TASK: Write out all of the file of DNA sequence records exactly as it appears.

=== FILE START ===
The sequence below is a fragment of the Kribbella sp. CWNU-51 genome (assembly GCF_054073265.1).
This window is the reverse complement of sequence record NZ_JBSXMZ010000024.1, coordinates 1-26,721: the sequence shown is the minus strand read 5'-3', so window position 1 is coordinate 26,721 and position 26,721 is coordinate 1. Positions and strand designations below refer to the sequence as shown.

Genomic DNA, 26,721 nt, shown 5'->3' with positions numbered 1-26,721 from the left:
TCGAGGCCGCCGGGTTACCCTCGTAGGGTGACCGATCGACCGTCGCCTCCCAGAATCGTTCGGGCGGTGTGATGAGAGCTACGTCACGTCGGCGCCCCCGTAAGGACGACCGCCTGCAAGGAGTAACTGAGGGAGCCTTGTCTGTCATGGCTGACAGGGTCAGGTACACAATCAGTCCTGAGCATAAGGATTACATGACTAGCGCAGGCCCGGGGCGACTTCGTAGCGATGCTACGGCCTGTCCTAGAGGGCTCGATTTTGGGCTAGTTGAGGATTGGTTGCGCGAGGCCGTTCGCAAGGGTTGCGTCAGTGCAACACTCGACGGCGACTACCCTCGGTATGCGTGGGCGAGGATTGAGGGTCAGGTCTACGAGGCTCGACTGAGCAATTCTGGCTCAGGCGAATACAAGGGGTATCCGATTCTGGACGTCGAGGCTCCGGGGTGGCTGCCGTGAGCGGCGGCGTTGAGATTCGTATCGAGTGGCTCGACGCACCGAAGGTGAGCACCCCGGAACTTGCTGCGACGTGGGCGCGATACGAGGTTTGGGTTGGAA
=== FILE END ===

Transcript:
The sequence below is a fragment of the Kribbella sp. CWNU-51 genome (assembly GCF_054073265.1).
This window is the reverse complement of sequence record NZ_JBSXMZ010000024.1, coordinates 1-26,721: the sequence shown is the minus strand read 5'-3', so window position 1 is coordinate 26,721 and position 26,721 is coordinate 1. Positions and strand designations below refer to the sequence as shown.

Genomic DNA, 26,721 nt, shown 5'->3' with positions numbered 1-26,721 from the left:
TCGAGGCCGCCGGGTTACCCTCGTAGGGTGACCGATCGACCGTCGCCTCCCAGAATCGTTCGGGCGGTGTGATGAGAGCTACGTCACGTCGGCGCCCCCGTAAGGACGACCGCCTGCAAGGAGTAACTGAGGGAGCCTTGTCTGTCATGGCTGACAGGGTCAGGTACACAATCAGTCCTGAGCATAAGGATTACATGACTAGCGCAGGCCCGGGGCGACTTCGTAGCGATGCTACGGCCTGTCCTAGAGGGCTCGATTTTGGGCTAGTTGAGGATTGGTTGCGCGAGGCCGTTCGCAAGGGTTGCGTCAGTGCAACACTCGACGGCGACTACCCTCGGTATGCGTGGGCGAGGATTGAGGGTCAGGTCTACGAGGCTCGACTGAGCAATTCTGGCTCAGGCGAATACAAGGGGTATCCGATTCTGGACGTCGAGGCTCCGGGGTGGCTGCCGTGAGCGGCGGCGTTGAGATTCGTATCGAGTGGCTCGACGCACCGAAGGTGAGCACCCCGGAACTTGCTGCGACGTGGGCGCGATACGAGGTTTGGGTTGGAA